Personally, I think you should start with Scripture and the Authority of God, then read Surprised by Hope and Simply Jesus and expand from there as you have time and interest.
3 stars is probably too harsh, but I give very few 5 stars and this just isn't quite a 4.
I am continuing to really enjoy the Church of England Series. Mystical Paths is the fifth of the Church of England series and is the start of a spinoff series about Nicholas that starts with High Fliers. There is one more in the Church of England Series, Absolute Truths. But that book goes back to the 1960s again and revisits the original protagonist that started the series, Charles Ashworth.
Mystical Paths broke the series format again. This book is mostly a mystery/thriller. Christian Aysgarth, the oldest son of Neville (subject of books 3 and 4) died in 1965. But Katie, his wife is still troubled with the thought that it was not an accident, but a suicide (and she is to blame).
Nicholas, with his psychic powers, so a like but so different from his father’s, wants to bring healing to Katie, but instead brings her pain. So as penance Nicholas seeks out the truth of Christian’s death.
Of course being the Church of England series, Nicholas has to confront his own sin and the way it separates him from God and distracts him from his own path and calling.
It is a very different feel, not only the elements of mystery, but also paranormal thriller. Because one of the very real possibilities is the Christian was possessed by a demon and/or is a ghost currently haunting those that were around him.
Again, this is a very different sort of book from traditional Christian fiction. There is a lot of sex, drugs, alcohol and other sins in this book. But I think it serves well the intent of most Christian fiction to get the reader to examine their faith and seek out a deeper faith.
(originally published on my blog, Bookwi.se)
When I was a kid I loved James Bond movies. And I still mostly like new James Bond movies. But as I re-watch old ones the cartoonish villains bug me. Lasers to shoot down rockets, stealing all the gold in Fort Knox, etc. are just a bit silly.
I stumbled on the movie of On Her Majesty’s Secret Service sometime last year and made it through 20 or 30 minutes. The set up is a bit ridiculous. The bad guy has a lair in the Alps where beautiful girls go to get rid of their allergies. James Bond sneaks in find out what is going on.
The movie was a bit silly, but the book was actually the best of the Bond books I have read. And from a story perspective, it seems to be one of the more realistic. It involves bioterrorism, but I won’t reveal the actual story.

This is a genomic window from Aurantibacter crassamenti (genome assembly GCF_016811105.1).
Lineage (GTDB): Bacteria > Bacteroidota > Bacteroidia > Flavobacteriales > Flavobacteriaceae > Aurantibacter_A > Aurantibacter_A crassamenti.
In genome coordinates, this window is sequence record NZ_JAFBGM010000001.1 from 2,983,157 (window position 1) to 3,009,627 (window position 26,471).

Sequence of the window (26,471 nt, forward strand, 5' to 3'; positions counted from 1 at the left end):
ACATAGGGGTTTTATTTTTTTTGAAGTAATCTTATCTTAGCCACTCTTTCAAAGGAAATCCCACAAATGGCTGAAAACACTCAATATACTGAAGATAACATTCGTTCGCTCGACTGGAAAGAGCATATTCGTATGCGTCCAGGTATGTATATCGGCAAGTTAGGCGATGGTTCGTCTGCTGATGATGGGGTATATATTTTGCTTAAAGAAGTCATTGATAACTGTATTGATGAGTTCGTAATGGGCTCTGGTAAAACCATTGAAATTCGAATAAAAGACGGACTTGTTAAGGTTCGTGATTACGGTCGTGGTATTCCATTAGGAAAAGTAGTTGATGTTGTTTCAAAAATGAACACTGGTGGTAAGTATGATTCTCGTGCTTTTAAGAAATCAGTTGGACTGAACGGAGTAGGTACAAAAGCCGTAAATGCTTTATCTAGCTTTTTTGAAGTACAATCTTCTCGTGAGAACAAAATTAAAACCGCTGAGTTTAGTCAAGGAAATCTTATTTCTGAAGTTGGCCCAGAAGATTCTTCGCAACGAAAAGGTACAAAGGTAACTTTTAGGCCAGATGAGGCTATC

This is also the book that is famous for Bond getting married.
As much as I enjoyed it, this is the last of the Bond books I have purchased and I think it is the last I will purchase.
GK Chesterton’s biography of St Francis is one of the classic biographies of St Francis and Chesterton attributed his work on this book to his eventual conversion to Catholicism. Both of which were good reasons to read (listen) to this book.
I have started paying attention to the audiobook discounts when you first purchase kindle books. So I picked this book up at the beginning of July when I had some promotional credits at Audible. I might have been better served by reading the kindle version instead of listening to the audio version. Chesterton is not the easiest author to read. He has a lot of asides and his fairly conversational writing style takes some getting used to. That and he is brilliant.
Chesterton’s biography of St Francis is not a traditional biography. Instead it is partially a biography and partially an exploration of the state of the Catholic church at the time of Francis and how Francis changed the Catholic church during his time and after. So if you are looking for a traditional biography, you will probably be disappointed by this book. It has biographical details, but not many of them.
Honestly my main reluctance to read this was that I assumed it would be hagiography and I really do not like reading hagiography. I want to read about the person, but I assume that the reality of the person is important (not just how great they are.) Chesterton is not writing hagiography. He is fascinated by Francis, but that does not stop him from see Francis as a real person.
Chesterton does, however, defend the traditional views of Francis, including the miracles. He does this not so much because of his superior evidence, but to counter the idea that miracles must be made up because we are in a more modern world that does not believe in miracles.
If this is your first view of either Francis or Chesterton, you might want to at least read the wikipedia page first to give yourself a little background going in.
(Originally published on my blog, Bookwi.se)